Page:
Immigration minister says more migrants needed to aid Christchurch rebuild
Immigration Minister Michael Woodhouse has spoken of the increasing need for migrant workers in the effort to rebuild Christchurch.
The rebuild process in Christchurch has steadily been picking up steam since the devastating earthquake in February, 2011 but Mr Woodhouse says more labour is needed from overseas to ensure the project can continue.
‘There is no doubt in my mind that the rebuild is going to require a significant number of migrant labour’, the minister told The Nation this week.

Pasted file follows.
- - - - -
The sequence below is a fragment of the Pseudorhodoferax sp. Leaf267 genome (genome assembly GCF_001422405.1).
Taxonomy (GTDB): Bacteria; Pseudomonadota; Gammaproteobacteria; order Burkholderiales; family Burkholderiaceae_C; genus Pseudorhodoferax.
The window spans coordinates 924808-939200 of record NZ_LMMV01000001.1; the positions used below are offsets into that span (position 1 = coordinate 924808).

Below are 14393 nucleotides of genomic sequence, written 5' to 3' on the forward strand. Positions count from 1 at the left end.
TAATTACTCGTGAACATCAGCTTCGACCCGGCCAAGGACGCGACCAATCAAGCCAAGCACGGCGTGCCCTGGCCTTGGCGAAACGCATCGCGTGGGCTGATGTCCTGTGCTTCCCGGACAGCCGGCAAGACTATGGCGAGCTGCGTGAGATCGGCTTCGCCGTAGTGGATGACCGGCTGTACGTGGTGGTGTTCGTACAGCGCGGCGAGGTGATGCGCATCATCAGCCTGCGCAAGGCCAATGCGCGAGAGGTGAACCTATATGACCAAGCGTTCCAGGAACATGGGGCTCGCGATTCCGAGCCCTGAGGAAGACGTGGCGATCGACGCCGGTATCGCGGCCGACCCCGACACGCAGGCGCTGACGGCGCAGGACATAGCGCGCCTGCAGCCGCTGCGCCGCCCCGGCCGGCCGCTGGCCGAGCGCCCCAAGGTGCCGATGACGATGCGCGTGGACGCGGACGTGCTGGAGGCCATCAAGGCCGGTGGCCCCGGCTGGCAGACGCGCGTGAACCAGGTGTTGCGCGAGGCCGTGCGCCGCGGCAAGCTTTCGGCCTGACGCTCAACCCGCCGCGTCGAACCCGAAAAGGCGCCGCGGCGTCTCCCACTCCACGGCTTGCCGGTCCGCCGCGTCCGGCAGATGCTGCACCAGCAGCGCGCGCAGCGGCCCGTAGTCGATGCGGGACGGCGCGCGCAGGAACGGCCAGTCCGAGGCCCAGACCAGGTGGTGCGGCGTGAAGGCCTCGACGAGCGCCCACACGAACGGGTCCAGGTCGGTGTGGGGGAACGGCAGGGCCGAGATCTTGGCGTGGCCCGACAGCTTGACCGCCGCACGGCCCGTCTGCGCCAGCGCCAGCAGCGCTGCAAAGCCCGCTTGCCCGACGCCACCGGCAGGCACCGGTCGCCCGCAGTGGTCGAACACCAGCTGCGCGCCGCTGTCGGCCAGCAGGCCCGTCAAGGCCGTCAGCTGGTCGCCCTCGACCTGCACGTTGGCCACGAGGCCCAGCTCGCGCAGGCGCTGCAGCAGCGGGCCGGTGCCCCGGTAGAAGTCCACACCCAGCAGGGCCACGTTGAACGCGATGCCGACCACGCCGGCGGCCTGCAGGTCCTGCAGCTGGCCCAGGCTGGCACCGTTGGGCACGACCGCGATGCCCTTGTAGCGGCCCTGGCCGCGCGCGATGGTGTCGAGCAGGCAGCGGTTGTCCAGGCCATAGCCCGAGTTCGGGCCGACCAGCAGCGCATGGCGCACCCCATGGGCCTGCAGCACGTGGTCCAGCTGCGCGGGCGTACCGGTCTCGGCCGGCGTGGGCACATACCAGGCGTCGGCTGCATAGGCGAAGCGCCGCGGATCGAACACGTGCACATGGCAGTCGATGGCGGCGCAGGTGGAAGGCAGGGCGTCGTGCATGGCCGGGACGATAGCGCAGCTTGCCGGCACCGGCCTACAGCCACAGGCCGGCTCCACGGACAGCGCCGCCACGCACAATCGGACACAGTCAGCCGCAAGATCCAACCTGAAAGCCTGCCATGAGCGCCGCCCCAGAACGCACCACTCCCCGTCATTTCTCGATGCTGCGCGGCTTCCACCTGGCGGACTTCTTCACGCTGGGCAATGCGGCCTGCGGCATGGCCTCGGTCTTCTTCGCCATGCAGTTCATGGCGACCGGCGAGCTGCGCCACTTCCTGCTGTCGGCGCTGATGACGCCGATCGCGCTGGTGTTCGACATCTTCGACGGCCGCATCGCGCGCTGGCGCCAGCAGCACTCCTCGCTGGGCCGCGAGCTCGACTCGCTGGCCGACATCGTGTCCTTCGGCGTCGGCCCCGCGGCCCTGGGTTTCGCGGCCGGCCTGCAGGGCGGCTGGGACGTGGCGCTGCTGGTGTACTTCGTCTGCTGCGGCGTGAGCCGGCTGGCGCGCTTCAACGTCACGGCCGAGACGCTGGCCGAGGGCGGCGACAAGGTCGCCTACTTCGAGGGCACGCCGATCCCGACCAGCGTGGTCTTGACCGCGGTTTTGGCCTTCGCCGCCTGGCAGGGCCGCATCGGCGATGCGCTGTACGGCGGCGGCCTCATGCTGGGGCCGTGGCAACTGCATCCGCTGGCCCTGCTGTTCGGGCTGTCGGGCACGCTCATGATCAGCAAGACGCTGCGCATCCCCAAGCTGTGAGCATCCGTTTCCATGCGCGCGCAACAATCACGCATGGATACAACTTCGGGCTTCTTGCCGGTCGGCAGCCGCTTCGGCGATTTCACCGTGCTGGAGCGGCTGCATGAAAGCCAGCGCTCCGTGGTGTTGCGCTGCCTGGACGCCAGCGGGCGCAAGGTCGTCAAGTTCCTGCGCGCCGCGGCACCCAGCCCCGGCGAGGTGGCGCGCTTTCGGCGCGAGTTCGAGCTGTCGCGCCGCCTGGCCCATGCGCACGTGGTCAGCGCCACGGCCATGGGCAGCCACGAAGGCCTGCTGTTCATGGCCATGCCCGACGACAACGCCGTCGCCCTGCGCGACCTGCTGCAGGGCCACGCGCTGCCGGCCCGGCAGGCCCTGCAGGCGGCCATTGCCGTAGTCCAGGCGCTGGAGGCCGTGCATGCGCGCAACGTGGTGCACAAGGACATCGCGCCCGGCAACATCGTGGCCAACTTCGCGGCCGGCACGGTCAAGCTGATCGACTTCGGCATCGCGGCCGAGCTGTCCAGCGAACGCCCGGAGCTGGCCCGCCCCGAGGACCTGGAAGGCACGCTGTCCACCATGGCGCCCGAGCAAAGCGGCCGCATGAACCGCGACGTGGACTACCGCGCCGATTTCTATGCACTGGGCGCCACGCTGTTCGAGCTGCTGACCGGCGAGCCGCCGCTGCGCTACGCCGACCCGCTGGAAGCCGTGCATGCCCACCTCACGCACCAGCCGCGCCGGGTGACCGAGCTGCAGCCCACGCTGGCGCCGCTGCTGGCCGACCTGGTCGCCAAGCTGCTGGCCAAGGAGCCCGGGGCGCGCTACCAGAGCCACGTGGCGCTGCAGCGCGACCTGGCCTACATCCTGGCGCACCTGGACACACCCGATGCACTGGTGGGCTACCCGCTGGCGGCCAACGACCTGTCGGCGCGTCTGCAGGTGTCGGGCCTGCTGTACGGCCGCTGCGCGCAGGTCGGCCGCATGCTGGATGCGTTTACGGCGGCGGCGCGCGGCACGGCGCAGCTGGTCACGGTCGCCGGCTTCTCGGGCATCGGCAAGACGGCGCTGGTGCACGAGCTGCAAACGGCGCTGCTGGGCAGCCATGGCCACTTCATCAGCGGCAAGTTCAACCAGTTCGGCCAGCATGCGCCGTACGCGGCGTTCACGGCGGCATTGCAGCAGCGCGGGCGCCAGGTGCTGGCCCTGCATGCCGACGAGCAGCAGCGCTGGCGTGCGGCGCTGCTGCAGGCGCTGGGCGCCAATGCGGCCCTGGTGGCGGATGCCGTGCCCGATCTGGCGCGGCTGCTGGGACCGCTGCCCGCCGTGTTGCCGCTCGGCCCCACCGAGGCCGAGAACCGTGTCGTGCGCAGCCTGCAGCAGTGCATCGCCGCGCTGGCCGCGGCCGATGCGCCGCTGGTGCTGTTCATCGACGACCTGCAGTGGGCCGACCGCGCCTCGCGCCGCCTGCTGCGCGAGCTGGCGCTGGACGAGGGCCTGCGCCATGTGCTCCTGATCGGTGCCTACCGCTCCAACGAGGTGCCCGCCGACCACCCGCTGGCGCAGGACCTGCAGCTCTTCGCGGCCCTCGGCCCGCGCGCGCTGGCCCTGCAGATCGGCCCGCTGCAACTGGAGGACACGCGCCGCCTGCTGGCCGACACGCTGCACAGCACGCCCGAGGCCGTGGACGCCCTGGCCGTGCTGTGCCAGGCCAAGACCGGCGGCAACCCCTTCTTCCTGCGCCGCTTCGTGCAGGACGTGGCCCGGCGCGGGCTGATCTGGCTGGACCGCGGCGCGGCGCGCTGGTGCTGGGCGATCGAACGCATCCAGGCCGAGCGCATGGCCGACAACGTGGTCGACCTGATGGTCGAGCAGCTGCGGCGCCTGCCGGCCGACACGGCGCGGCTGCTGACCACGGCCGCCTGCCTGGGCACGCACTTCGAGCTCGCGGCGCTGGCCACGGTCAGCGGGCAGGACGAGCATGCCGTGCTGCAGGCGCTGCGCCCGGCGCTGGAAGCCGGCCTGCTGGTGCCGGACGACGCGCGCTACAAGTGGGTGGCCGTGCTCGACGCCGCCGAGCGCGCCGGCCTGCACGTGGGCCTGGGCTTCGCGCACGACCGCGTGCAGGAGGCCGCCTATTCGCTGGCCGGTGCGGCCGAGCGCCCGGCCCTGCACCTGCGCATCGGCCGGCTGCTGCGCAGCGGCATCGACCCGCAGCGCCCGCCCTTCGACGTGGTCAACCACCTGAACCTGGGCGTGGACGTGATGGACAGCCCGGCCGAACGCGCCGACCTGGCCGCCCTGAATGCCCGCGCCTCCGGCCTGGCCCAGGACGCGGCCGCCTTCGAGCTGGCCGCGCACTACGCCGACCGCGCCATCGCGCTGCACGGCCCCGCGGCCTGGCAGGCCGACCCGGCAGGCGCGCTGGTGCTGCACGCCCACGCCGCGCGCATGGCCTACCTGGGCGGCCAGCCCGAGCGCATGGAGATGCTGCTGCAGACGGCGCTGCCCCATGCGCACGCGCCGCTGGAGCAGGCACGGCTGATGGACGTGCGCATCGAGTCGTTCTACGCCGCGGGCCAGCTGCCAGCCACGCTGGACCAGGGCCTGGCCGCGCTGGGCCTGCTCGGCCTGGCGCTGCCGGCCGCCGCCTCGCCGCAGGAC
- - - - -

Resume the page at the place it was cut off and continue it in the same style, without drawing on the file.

Mr Woodhouse said the project would need 35,000 workers when the rebuild was in full flow and there are only an estimated 18,000 workers in the country currently.
With such a huge investment in labour and infrastructure which has strengthened the NZ economy, some critics have argued that Kiwis should be first in line for jobs yet employers argue that with the immediacy of the labour shortages, training unskilled locals is unfeasible.
‘[Workers] need to be experienced’, said one employer. ‘They need to have an ability to hit the ground running.’
Another employer said industries in New Zealand could not afford to be ‘high jacked by a lack of labour’.
‘If we can’t get Kiwis in these roles, then we’ve got to make it easy to attract and retain good immigrant labour.